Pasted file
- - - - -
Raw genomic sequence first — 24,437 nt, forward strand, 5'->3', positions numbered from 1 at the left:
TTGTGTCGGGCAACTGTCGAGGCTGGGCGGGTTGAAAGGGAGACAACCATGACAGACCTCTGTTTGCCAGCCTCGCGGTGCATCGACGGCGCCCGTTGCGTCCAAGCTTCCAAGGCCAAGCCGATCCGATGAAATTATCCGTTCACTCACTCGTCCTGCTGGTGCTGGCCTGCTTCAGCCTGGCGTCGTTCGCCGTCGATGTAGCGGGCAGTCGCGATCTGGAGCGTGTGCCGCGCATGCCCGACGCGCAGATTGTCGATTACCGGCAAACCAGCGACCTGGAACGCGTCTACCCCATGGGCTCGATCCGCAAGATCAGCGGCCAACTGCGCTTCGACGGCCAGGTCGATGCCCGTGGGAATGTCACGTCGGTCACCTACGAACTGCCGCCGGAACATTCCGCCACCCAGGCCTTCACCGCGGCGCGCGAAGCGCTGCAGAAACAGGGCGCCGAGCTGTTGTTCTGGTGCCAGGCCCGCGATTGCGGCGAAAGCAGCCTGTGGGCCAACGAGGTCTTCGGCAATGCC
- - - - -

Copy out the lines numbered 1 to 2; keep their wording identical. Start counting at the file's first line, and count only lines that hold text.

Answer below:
Raw genomic sequence first — 24,437 nt, forward strand, 5'->3', positions numbered from 1 at the left:
TTGTGTCGGGCAACTGTCGAGGCTGGGCGGGTTGAAAGGGAGACAACCATGACAGACCTCTGTTTGCCAGCCTCGCGGTGCATCGACGGCGCCCGTTGCGTCCAAGCTTCCAAGGCCAAGCCGATCCGATGAAATTATCCGTTCACTCACTCGTCCTGCTGGTGCTGGCCTGCTTCAGCCTGGCGTCGTTCGCCGTCGATGTAGCGGGCAGTCGCGATCTGGAGCGTGTGCCGCGCATGCCCGACGCGCAGATTGTCGATTACCGGCAAACCAGCGACCTGGAACGCGTCTACCCCATGGGCTCGATCCGCAAGATCAGCGGCCAACTGCGCTTCGACGGCCAGGTCGATGCCCGTGGGAATGTCACGTCGGTCACCTACGAACTGCCGCCGGAACATTCCGCCACCCAGGCCTTCACCGCGGCGCGCGAAGCGCTGCAGAAACAGGGCGCCGAGCTGTTGTTCTGGTGCCAGGCCCGCGATTGCGGCGAAAGCAGCCTGTGGGCCAACGAGGTCTTCGGCAATGCC